• The subject forms are: ja „I“, ty „you (sg.), thou“, on „he“, ona „she“, my „we“, vy „you (pl.)“, oni „they“.

  • The object forms are: mene „me“, tebe „you (sg.), thee“, jego „him“, ju „her“, nas „us“, vas „you (pl.)“, jih „them“.

  • Like most natural Slavic languages, Interslavic has T-V distinction, i.e. vy and vas are used not only for the second person plural, but also as a polite form in the singular. Ty/tebe are used to address friends, relatives and children.

  • Slovianto also has a reflexive pronoun, se, meaning „oneself, myself, yourself, ...“. It has no subject form, only an object form.

  • This reflexive pronoun can also be used as a reciprocal pronoun. Oni myt se means: „they are washing themselves“, but can also mean: „they are washing each other“.

  • A preposition is always followed by the accusative:

    s mene „with me“\ bez jego „without him“\ za tebe „behind you“

  • For the indirect object, the preposition k „to, towards“ can be added:

    Dajte k mene ... „Give me ...“

Possessive pronouns

  • The possessive pronouns are: moj „my”, tvoj „your, thy”, jego „his, its”, jej „her”, naš „our”, vaš „your (pl.)”, jih „their”. Like adjectives, possessive pronouns are not inflected.
  • If the possessor is also the subject of the sentence, the reflexive svoj „one's own” is used for all persons.
  • There are also interrogative and indefinite possessive pronouns, like čij „whose”, ničij „nobody's”, něčij „somebody's”, čij-koli „anybody's”.

Demonstrative pronouns

  • The demonstrative pronoun is toj „this, that, these, those”.

  • Whenever it is necessary to make a distinction between here and there, we have it preceded by tu- „here” or tam- „there”: tutoj „this, these”, tamtoj „that, those”.

  • When used independently, use to:

    Čto jest to? „What is this?”\ To jest kniga. „This is a book.”

Relative pronouns

In a simplified language like Slovianto, it is better to avoid subordinate clauses. But if you need a relative pronoun anyway, use ktory „which”.

Interrogative and indefinite pronouns

  • There are two basic pronouns: kto „who” and čto „what”. Just like personal pronouns, kto has an accusative kogo for the direct object.
  • Derived from these are also several indefinite pronouns, e.g. někto „somebody”, kto-koli „anybody”, ničto „nothing”, vsečto „everything” (see the following section).

Pronominal adverbs

  • Every language has a special category of interrelated pronouns, adverbs and adjectives, the so-called correlatives. In short, these are question words and the words that are used to give a general answer to these questions. In English, as well as many other languages, these words are related with each other in a fairly predictable way (for example: where/here/there/somewhere/anywhere/nowhere/everywhere, whence/hence/thence, etc.). This is the case in Slovianto, too.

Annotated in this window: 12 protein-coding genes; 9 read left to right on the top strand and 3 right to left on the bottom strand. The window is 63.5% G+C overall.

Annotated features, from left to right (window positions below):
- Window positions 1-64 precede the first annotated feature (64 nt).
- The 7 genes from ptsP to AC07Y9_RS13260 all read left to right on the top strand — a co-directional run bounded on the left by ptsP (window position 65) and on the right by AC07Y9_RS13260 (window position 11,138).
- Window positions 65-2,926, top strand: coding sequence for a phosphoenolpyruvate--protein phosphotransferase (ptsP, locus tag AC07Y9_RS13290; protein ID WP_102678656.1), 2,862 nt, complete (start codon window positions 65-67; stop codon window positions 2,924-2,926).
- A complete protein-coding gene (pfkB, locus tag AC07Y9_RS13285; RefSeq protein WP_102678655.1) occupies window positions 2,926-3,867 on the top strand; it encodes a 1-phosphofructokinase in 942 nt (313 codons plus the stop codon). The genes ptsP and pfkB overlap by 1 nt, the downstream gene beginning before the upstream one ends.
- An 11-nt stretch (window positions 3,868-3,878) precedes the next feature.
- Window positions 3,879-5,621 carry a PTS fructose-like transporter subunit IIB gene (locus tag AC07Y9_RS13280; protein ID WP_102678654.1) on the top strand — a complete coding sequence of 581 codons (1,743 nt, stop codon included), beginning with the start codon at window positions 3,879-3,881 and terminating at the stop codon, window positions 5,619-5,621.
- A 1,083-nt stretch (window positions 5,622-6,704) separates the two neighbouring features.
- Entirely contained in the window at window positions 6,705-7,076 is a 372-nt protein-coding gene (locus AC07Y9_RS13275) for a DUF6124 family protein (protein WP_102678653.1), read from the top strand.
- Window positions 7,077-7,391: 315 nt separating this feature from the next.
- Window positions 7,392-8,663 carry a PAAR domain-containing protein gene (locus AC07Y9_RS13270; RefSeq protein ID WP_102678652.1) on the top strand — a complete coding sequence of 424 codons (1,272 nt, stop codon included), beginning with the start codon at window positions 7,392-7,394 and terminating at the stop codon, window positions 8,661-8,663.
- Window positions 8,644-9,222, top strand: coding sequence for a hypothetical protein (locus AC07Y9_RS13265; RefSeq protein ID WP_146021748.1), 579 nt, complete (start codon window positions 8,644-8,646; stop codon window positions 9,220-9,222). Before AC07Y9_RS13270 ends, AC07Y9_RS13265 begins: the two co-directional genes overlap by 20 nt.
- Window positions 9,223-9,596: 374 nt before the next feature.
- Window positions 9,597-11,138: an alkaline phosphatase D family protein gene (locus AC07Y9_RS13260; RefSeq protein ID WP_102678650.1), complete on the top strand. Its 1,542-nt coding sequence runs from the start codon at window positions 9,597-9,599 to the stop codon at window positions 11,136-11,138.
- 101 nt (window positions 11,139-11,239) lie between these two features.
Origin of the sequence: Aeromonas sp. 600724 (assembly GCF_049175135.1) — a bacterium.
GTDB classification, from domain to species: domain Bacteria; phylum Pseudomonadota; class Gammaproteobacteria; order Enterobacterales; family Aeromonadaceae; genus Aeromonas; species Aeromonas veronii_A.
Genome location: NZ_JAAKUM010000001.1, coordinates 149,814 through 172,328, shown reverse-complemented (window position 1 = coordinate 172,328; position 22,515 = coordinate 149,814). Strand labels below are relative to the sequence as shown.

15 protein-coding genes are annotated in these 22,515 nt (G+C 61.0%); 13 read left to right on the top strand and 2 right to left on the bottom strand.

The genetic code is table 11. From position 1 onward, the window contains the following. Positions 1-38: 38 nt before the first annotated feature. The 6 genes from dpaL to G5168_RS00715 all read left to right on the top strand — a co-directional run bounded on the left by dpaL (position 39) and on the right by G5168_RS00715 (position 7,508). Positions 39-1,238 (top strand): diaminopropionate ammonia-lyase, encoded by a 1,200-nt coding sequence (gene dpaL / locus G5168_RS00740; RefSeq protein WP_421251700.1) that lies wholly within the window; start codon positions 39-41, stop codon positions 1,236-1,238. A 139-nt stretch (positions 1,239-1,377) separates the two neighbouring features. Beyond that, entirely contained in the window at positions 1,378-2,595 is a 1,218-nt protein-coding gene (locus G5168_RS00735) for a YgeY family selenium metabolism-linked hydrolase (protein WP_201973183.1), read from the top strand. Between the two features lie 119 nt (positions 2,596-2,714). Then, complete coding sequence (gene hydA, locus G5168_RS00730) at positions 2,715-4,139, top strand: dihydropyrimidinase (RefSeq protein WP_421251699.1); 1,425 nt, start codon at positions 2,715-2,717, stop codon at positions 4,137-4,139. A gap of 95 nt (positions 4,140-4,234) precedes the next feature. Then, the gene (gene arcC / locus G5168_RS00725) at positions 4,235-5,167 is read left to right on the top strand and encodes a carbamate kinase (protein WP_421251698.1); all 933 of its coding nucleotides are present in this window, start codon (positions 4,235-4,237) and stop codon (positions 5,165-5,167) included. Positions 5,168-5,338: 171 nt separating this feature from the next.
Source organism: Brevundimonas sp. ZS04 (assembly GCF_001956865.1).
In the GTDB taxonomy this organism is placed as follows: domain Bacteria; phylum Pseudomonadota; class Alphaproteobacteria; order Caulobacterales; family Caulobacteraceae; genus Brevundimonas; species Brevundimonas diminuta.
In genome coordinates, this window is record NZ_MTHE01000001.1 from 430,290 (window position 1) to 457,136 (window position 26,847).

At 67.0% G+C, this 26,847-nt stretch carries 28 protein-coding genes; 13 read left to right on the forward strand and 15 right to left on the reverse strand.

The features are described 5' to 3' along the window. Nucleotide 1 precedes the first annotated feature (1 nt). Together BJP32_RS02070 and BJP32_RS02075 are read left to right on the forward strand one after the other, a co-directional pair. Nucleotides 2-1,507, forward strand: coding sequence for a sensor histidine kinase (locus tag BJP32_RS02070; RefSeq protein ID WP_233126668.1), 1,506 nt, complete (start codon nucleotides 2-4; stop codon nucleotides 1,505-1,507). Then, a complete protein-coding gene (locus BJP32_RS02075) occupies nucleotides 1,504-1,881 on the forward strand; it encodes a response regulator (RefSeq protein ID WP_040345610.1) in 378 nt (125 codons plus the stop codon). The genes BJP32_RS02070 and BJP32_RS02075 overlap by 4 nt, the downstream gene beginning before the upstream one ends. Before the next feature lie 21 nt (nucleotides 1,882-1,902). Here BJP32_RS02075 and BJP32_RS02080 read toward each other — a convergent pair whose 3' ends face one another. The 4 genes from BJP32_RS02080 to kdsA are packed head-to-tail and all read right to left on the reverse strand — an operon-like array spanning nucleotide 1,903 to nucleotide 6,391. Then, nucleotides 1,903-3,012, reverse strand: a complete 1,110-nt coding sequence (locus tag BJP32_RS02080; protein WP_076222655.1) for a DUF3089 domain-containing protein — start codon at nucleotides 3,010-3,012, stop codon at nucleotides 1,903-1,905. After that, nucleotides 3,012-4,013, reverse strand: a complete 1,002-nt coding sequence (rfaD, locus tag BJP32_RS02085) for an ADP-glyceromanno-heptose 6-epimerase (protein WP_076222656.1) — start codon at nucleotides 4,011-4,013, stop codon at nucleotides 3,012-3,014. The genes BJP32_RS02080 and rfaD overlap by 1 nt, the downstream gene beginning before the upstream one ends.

• Question words usually start with a k-: kto „who“, kogda „when“, kde „where“, ktory „which“, koliko „how many“
  • If the answer is a specific thing, place etc., the word starts with t-: to „this, that“, togda „then“, toliko „this many“
  • If the answer is something unknown or unspecified, the word starts with ně- (followed by the question word): někto „someone“, někogda „sometime, one day“, někde „somewhere, someplace“
  • If the answer is negative, the word begins with ni- (followed by the question word): nikto „nobody“, nikogda „never“, nigde „nowhere“
  • If the answer is something unimportant, the word ends with -koli, added to the question word: kto-koli „anyone“, kogda-koli „anytime, whenever“, kde-koli „anywhere, whereever“
  • If the answer is all-encompassing, the word begins with vse- or ves-: vsegda „always“, vesde „everywhere“

Numerals

  • The cardinal numbers from 1-10 are:

    1 — jedin, 2 — dva, 3 — tri, 4 — četyri, 5 — pet, 6 — šest, 7 — sedm, 8 — osm, 9 — devet, 10 — deset

  • The „-teens“ (11-19) are formed by adding -nadset:

    11 — jedinnadset, 12 — dvanadset, ...

  • The „-ties“ (20, 30 ... 90) are formed by adding -deset:

    20 — dvadeset, 30 — trideset, ...

  • The „-hundreds“ (200, 300 ... 900) are formed by adding -sto:

    200 — dvasto, 300 — tristo, ...

  • Higher numbers:

    1,000 — tyseč, 1,000,000 — milion, 1,000,000,000 — miliard

  • Combinations of these are always made from high to low:

    5,678 — pet-tyseč šeststo sedmdeset osm

  • Ordinal numbers are formed by adding -y to the corresponding cardinal number, except for the following: